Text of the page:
IBM is releasing a new version of its Connections enterprise social networking (ESN) software, which companies use to give their employees social media capabilities adapted for workplace collaboration, such as employee profiles and blogging.
Enhancements in IBM Connections 4.0 include a more interactive activity stream, broader support for mobile devices, more granular usage analytics and integration with email and calendar systems, according to Heidi Ambler, director of product management for IBM Social Software. It is available immediately.
"This new release helps customers grasp the power of social analytics, gives them anytime-anywhere access to the software and provides cutting-edge capabilities," she said.
Instead of a list-like news feed, the new software has an activity stream in employee profiles that users can filter for relevance, as well as act on the notifications right from the Connections interface.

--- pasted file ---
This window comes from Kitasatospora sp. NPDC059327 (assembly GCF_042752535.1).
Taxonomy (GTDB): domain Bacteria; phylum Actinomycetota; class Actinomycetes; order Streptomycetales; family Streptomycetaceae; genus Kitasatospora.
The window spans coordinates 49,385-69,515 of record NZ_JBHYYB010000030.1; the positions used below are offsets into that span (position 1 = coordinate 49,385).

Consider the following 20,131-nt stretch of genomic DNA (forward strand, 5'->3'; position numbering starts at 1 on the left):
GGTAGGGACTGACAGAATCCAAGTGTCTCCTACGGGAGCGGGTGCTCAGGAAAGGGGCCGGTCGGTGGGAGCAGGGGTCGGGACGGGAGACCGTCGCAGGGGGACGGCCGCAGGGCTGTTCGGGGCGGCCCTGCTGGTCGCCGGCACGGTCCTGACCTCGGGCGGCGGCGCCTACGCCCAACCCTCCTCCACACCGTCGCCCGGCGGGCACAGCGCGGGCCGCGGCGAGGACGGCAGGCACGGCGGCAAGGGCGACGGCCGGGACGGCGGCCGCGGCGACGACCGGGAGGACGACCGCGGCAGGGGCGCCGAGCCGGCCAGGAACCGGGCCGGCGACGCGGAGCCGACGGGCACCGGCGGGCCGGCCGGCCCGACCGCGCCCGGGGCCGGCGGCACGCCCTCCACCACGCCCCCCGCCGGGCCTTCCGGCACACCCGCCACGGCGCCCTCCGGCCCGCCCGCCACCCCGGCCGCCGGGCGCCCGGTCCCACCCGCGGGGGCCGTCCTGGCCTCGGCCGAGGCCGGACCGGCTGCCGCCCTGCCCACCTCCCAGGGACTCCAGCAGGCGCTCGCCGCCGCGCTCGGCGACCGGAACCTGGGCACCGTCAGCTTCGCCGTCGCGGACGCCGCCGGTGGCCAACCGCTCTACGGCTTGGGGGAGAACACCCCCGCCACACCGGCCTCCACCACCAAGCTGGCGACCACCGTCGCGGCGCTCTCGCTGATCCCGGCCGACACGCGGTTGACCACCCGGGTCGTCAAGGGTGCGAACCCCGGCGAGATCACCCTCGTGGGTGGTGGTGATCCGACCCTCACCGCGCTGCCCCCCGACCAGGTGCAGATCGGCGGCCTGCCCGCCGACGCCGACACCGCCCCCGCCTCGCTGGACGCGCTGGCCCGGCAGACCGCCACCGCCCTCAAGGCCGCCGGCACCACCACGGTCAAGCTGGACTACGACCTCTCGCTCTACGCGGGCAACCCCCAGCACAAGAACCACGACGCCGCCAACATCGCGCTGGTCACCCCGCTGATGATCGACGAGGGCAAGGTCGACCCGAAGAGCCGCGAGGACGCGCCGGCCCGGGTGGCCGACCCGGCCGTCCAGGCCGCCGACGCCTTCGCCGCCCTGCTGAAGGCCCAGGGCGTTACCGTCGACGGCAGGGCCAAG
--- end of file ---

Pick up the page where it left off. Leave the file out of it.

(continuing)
For example, users can trigger pop-up boxes from the activity stream notifications and see the latest comments made about a file, see who posted the latest version of it and add tags to it.
An integration with IBM's own Lotus Notes-Domino and with Microsoft's Outlook-Exchange email and calendar systems lets users manage email messages through Connections.
It will also be possible for users to import into Connections external Web pages from any site -- blogs, public Facebook posts, Twitter feeds -- or data from third-party applications, so that the information can be discussed collaboratively.
Mobile support has been extended and now includes applications for various iOS, Android and Windows Phone devices.
IBM is also announcing new Connections customers, including financial product distributor Primerica and vehicle leasing company LeasePlan.
Connections is server-based software accessed by end users via browsers. Customers can install it on their own premises or have it hosted on a public or private cloud datacentre by IBM or one of its partners.
Connections can be used on a stand-alone basis, although it is frequently bought and used as part of a broader IBM collaboration software stack.